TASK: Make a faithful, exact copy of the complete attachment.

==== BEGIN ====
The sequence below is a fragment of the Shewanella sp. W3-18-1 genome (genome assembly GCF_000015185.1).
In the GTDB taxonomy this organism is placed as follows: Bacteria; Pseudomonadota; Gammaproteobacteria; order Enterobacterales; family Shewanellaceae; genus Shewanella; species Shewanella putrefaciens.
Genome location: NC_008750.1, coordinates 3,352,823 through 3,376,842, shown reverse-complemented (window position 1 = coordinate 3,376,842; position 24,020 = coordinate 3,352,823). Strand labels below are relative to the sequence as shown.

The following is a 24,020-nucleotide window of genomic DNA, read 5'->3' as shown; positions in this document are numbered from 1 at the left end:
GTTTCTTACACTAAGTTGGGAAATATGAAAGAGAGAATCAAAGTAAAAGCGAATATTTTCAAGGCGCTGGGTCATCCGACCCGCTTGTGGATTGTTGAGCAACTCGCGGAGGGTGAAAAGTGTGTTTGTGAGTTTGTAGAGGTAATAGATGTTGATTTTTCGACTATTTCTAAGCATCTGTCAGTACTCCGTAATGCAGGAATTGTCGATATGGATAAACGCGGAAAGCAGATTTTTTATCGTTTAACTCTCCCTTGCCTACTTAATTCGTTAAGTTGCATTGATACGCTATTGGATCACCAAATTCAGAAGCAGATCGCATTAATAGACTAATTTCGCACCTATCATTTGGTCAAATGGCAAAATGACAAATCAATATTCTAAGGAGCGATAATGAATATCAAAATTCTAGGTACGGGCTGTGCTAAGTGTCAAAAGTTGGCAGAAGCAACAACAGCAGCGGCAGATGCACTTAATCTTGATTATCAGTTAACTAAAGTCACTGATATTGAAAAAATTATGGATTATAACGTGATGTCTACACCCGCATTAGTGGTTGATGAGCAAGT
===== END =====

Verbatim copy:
The sequence below is a fragment of the Shewanella sp. W3-18-1 genome (genome assembly GCF_000015185.1).
In the GTDB taxonomy this organism is placed as follows: Bacteria; Pseudomonadota; Gammaproteobacteria; order Enterobacterales; family Shewanellaceae; genus Shewanella; species Shewanella putrefaciens.
Genome location: NC_008750.1, coordinates 3,352,823 through 3,376,842, shown reverse-complemented (window position 1 = coordinate 3,376,842; position 24,020 = coordinate 3,352,823). Strand labels below are relative to the sequence as shown.

The following is a 24,020-nucleotide window of genomic DNA, read 5'->3' as shown; positions in this document are numbered from 1 at the left end:
GTTTCTTACACTAAGTTGGGAAATATGAAAGAGAGAATCAAAGTAAAAGCGAATATTTTCAAGGCGCTGGGTCATCCGACCCGCTTGTGGATTGTTGAGCAACTCGCGGAGGGTGAAAAGTGTGTTTGTGAGTTTGTAGAGGTAATAGATGTTGATTTTTCGACTATTTCTAAGCATCTGTCAGTACTCCGTAATGCAGGAATTGTCGATATGGATAAACGCGGAAAGCAGATTTTTTATCGTTTAACTCTCCCTTGCCTACTTAATTCGTTAAGTTGCATTGATACGCTATTGGATCACCAAATTCAGAAGCAGATCGCATTAATAGACTAATTTCGCACCTATCATTTGGTCAAATGGCAAAATGACAAATCAATATTCTAAGGAGCGATAATGAATATCAAAATTCTAGGTACGGGCTGTGCTAAGTGTCAAAAGTTGGCAGAAGCAACAACAGCAGCGGCAGATGCACTTAATCTTGATTATCAGTTAACTAAAGTCACTGATATTGAAAAAATTATGGATTATAACGTGATGTCTACACCCGCATTAGTGGTTGATGAGCAAGT